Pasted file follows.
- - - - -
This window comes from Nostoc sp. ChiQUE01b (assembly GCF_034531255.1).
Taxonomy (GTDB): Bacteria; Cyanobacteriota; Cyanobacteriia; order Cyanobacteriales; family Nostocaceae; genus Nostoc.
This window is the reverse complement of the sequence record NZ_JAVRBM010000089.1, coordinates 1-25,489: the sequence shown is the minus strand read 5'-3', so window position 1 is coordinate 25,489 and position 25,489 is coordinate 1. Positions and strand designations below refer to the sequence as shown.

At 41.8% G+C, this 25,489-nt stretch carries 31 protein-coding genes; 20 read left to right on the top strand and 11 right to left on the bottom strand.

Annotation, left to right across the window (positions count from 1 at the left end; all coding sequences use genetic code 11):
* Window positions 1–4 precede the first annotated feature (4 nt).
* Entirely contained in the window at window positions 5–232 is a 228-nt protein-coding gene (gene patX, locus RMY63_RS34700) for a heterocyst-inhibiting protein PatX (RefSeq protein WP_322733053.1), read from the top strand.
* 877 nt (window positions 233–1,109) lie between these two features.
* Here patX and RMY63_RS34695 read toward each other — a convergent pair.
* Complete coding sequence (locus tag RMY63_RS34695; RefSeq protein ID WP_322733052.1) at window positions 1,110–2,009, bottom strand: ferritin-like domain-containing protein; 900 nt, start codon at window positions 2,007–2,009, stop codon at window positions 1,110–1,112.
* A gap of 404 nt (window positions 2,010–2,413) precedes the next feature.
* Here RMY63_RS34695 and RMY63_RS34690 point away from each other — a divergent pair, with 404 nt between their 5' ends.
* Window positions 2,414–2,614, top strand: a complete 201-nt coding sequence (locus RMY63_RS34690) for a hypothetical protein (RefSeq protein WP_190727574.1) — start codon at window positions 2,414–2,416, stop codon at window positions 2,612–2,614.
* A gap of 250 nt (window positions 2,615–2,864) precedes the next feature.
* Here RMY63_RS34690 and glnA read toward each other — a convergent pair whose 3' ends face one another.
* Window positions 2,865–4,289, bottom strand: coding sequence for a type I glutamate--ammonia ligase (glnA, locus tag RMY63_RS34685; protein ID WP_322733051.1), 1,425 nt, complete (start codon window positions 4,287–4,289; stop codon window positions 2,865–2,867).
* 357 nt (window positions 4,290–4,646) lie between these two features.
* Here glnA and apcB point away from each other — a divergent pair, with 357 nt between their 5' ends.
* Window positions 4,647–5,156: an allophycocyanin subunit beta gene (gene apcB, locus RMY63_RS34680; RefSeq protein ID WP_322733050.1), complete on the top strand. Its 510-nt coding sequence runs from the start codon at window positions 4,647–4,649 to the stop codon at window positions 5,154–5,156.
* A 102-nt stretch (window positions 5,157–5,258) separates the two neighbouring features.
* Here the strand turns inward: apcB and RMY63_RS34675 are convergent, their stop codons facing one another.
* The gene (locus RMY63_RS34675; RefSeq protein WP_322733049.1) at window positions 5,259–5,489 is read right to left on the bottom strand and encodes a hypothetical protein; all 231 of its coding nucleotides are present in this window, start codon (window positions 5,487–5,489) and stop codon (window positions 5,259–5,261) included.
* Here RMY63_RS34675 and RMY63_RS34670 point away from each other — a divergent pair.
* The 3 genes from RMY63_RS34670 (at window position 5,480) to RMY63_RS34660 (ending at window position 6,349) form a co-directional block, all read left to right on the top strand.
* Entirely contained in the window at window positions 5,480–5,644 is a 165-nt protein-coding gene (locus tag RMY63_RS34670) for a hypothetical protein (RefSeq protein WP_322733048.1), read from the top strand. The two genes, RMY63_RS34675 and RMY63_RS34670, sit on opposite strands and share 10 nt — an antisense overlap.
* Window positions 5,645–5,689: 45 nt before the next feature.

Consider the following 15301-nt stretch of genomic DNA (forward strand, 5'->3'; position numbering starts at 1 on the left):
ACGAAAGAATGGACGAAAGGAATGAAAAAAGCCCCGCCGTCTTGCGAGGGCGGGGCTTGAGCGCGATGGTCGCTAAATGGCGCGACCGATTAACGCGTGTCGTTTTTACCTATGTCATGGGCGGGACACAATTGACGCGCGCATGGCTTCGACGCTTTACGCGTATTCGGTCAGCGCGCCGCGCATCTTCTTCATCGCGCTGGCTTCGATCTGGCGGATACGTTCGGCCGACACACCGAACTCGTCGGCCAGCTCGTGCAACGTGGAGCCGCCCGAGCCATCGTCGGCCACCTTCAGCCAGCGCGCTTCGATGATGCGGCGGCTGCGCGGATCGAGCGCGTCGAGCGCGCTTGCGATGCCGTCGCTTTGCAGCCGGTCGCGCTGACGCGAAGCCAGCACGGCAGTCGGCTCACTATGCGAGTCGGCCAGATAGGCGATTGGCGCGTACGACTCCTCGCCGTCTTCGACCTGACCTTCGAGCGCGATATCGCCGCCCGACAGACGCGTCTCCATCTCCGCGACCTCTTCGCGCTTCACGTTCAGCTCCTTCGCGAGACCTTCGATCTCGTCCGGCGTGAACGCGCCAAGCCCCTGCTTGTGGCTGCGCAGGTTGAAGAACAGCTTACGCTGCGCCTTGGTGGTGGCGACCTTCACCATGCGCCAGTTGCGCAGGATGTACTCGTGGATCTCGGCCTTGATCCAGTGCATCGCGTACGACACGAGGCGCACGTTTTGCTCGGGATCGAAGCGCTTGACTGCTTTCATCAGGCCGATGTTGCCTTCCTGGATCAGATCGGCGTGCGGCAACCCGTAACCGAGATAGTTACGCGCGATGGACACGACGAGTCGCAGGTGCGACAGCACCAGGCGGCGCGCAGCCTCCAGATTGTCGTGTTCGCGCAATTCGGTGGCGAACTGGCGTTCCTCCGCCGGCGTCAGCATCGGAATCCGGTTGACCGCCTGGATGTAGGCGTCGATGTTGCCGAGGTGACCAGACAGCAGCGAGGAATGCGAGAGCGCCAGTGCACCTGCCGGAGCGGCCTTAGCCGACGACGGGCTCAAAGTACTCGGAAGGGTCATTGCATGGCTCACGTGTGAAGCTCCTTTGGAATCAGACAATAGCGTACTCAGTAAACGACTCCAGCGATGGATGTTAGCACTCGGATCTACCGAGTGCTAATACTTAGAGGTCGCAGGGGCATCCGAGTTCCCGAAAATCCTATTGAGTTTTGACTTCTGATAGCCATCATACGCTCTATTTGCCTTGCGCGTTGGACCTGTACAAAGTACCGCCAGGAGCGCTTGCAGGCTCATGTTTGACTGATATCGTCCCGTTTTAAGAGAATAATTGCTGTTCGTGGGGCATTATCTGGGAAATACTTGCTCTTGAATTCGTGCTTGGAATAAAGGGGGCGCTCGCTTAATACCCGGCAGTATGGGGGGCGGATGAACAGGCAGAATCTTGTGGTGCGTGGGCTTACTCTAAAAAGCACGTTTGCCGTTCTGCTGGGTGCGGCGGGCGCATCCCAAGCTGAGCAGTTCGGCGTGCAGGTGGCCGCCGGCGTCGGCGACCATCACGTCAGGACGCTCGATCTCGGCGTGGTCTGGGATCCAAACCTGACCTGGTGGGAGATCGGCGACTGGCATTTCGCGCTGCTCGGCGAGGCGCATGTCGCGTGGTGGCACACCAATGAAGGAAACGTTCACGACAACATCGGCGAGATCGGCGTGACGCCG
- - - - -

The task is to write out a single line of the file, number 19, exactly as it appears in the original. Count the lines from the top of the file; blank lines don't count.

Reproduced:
* Window positions 4,647–5,156: an allophycocyanin subunit beta gene (gene apcB, locus RMY63_RS34680; RefSeq protein ID WP_322733050.1), complete on the top strand. Its 510-nt coding sequence runs from the start codon at window positions 4,647–4,649 to the stop codon at window positions 5,154–5,156.